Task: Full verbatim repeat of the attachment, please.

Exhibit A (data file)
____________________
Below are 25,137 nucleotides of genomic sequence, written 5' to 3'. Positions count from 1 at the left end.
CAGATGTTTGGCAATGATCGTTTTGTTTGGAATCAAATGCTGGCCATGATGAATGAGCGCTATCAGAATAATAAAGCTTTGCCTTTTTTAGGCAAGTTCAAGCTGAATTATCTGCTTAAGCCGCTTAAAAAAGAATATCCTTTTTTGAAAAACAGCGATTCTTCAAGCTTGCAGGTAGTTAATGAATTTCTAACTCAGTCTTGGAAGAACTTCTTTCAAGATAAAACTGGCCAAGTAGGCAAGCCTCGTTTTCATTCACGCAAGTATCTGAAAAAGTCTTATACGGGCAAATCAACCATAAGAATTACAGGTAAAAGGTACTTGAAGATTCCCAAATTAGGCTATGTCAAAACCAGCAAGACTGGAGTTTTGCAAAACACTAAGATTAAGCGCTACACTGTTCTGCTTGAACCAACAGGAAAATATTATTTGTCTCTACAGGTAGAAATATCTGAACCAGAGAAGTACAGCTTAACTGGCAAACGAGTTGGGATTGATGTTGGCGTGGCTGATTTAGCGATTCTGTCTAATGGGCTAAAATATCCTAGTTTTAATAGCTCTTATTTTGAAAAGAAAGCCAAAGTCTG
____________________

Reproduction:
Below are 25,137 nucleotides of genomic sequence, written 5' to 3'. Positions count from 1 at the left end.
CAGATGTTTGGCAATGATCGTTTTGTTTGGAATCAAATGCTGGCCATGATGAATGAGCGCTATCAGAATAATAAAGCTTTGCCTTTTTTAGGCAAGTTCAAGCTGAATTATCTGCTTAAGCCGCTTAAAAAAGAATATCCTTTTTTGAAAAACAGCGATTCTTCAAGCTTGCAGGTAGTTAATGAATTTCTAACTCAGTCTTGGAAGAACTTCTTTCAAGATAAAACTGGCCAAGTAGGCAAGCCTCGTTTTCATTCACGCAAGTATCTGAAAAAGTCTTATACGGGCAAATCAACCATAAGAATTACAGGTAAAAGGTACTTGAAGATTCCCAAATTAGGCTATGTCAAAACCAGCAAGACTGGAGTTTTGCAAAACACTAAGATTAAGCGCTACACTGTTCTGCTTGAACCAACAGGAAAATATTATTTGTCTCTACAGGTAGAAATATCTGAACCAGAGAAGTACAGCTTAACTGGCAAACGAGTTGGGATTGATGTTGGCGTGGCTGATTTAGCGATTCTGTCTAATGGGCTAAAATATCCTAGTTTTAATAGCTCTTATTTTGAAAAGAAAGCCAAAGTCTG